Stars carve out their piece of the New York pie

Gotham real estate has seen entertainment bizzers come and go over the years. But recently, the activity — mostly an influx — seems to be on the rise.

Funnyman Billy Connolly dropped $3.8 million for a Fifth Avenue loft in the Flatiron District. Also on Fifth Avenue are Noah Baumbach and Jennifer Jason Leigh, who bought out their neighbors at 43 Fifth Ave. for $1.2 million in order to expand their apartment.

CAA agent Bryan Lourd is also expanding his Gotham digs and bought his neighbor’s one-bedroom apartment on West 12th Street (he originally bought in 2001).

Madonna is eyeing a $35 million manse on East 62nd Street. She’s also looking at a Lower East Side building to start a Kabbalah center.

Martin Scorsese recently sold his four-story 1899 Upper East Side townhouse, his home of 20 years, for $6.7 million.

Lindsay Lohan is shilling for glossy Gotham condos the Atelier on West 42nd Street. She doesn’t own one (yet, according to reports), but is staying in one, so the developers can create buzz.

And reports that Jennifer Aniston has been looking at Gotham properties have been bubbling to the surface in recent months, linked to the Los Angeles-based thesp doing a possible stretch on Broadway. “Everyone who is powerful and famous wants a piece of the Apple,” says Denise LeFrak, co-author of “High Rise Low Down: Who’s Who and What’s What in New York’s Most Coveted Apartment Houses.” “Everything happens here. People are just attracted to this place.”

LeFrak points to trendy new condo apartments downtown and upper West Side classics like the Dakota or the Beresford as popular among the Hollywood transfers.

There are plenty of other options, of course. For those looking for a bit of music history for their millions, the legendary Hit Factory sound studio in Hell’s Kitchen has been turned into condos selling as high as $4.5 million. So now you can actually live in the same building where John Lennon, Sting, the Rolling Stones, U2, Paul Simon and Paul McCartney all cut tracks.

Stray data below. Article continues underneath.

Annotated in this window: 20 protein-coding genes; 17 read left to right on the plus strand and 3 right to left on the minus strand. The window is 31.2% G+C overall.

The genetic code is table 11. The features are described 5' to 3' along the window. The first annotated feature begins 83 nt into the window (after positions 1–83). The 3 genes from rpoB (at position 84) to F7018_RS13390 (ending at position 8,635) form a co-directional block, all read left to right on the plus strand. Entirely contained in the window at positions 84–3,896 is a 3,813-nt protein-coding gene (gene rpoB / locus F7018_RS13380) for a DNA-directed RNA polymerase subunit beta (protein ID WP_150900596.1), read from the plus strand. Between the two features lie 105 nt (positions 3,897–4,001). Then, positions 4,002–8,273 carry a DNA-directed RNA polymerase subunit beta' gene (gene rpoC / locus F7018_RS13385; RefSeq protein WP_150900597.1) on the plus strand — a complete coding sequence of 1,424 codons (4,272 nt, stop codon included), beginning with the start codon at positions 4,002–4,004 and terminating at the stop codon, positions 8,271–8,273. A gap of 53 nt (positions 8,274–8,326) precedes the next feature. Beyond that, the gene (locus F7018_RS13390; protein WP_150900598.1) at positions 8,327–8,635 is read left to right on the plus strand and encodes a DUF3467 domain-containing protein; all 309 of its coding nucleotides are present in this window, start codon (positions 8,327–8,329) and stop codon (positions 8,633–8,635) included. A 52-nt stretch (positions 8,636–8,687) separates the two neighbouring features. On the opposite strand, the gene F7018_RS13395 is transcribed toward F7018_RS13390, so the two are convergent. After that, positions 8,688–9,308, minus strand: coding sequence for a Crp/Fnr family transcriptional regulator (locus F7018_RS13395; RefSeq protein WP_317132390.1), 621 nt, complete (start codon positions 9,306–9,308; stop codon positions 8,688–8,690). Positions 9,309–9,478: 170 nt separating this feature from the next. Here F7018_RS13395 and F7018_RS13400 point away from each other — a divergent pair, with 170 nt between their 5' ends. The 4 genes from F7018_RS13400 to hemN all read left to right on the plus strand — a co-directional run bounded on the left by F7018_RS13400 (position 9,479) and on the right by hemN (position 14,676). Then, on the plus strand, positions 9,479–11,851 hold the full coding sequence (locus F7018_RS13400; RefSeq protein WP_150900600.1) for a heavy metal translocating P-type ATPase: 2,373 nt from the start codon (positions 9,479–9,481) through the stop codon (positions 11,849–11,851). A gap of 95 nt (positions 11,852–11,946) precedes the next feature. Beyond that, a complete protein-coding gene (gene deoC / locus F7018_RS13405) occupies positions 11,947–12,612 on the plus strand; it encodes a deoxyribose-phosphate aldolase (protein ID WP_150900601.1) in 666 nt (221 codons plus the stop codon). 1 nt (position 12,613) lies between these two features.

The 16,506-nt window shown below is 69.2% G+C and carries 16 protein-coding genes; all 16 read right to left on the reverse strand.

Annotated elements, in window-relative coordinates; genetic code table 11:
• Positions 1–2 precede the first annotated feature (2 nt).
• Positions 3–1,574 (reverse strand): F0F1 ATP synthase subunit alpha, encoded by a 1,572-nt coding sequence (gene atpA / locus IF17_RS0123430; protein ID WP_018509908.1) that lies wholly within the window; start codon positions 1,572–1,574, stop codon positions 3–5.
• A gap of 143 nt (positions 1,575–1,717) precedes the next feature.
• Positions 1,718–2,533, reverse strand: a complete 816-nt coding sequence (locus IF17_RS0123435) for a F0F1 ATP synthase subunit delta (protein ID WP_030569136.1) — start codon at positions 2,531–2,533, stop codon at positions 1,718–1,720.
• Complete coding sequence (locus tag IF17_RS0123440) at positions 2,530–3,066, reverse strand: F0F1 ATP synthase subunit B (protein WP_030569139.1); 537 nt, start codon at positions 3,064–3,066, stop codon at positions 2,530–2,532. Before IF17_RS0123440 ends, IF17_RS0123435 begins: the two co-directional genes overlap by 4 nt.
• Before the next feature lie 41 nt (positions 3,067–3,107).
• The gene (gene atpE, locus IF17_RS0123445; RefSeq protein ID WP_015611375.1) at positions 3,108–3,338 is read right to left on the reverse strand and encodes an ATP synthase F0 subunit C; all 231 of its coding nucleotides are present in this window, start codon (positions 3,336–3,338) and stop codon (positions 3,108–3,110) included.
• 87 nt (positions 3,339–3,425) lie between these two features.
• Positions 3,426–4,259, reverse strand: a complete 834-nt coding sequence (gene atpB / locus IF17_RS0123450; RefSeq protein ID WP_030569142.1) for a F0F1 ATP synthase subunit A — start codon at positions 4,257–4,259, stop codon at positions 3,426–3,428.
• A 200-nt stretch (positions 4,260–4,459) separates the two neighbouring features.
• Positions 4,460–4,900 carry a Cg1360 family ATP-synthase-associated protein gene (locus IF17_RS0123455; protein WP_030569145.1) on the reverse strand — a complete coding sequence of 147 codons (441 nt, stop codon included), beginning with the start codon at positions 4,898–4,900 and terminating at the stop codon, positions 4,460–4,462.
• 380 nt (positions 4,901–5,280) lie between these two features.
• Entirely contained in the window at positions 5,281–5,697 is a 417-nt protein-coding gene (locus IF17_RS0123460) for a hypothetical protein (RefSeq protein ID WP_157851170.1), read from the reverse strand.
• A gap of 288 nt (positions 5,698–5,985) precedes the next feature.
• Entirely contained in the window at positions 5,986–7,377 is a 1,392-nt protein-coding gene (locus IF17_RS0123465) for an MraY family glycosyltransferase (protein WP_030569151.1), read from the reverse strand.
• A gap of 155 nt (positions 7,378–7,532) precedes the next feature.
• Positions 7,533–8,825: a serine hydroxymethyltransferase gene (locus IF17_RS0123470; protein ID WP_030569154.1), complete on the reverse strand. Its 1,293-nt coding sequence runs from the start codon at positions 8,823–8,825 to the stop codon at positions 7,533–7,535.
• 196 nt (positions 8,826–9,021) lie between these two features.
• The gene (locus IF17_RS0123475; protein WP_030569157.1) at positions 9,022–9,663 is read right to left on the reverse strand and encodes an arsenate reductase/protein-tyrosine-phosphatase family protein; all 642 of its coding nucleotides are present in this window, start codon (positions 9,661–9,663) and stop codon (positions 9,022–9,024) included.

And with Gotham real estate being a contact sport, there are constant turf wars and ‘hood fights. Donald Trump tends to draw fire for either blocking views or building yet another showy ode-to-self.

Over in Brooklyn — where recent transplants include Heath Ledger and Michelle Williams, Peter Sarsgaard and Maggie Gyllenhaal, and Lilli Taylor — residents are now up in arms over a proposed development to build Nets stadium and a surrounding development in Prospect Heights.

The group, Develop, Don’t Destroy Brooklyn, includes Ledger and Williams, longtime residents Steve Buscemi and Rosie Perez.

In a recent press release, Williams took developer Bruce Ratner to task: “To my mind Ratner’s plan does not respect what is unique, inherent and crucial to Brooklyn’s landscape and history,” she stated, accusing the “Atlantic Yards” proposal as “completely out of character with the existing scale.”

Williams goes on to say that she moved to the neighborhood for light, space and air.

In Brooklyn?

“Actors,” Ratner must have mumbled to himself.

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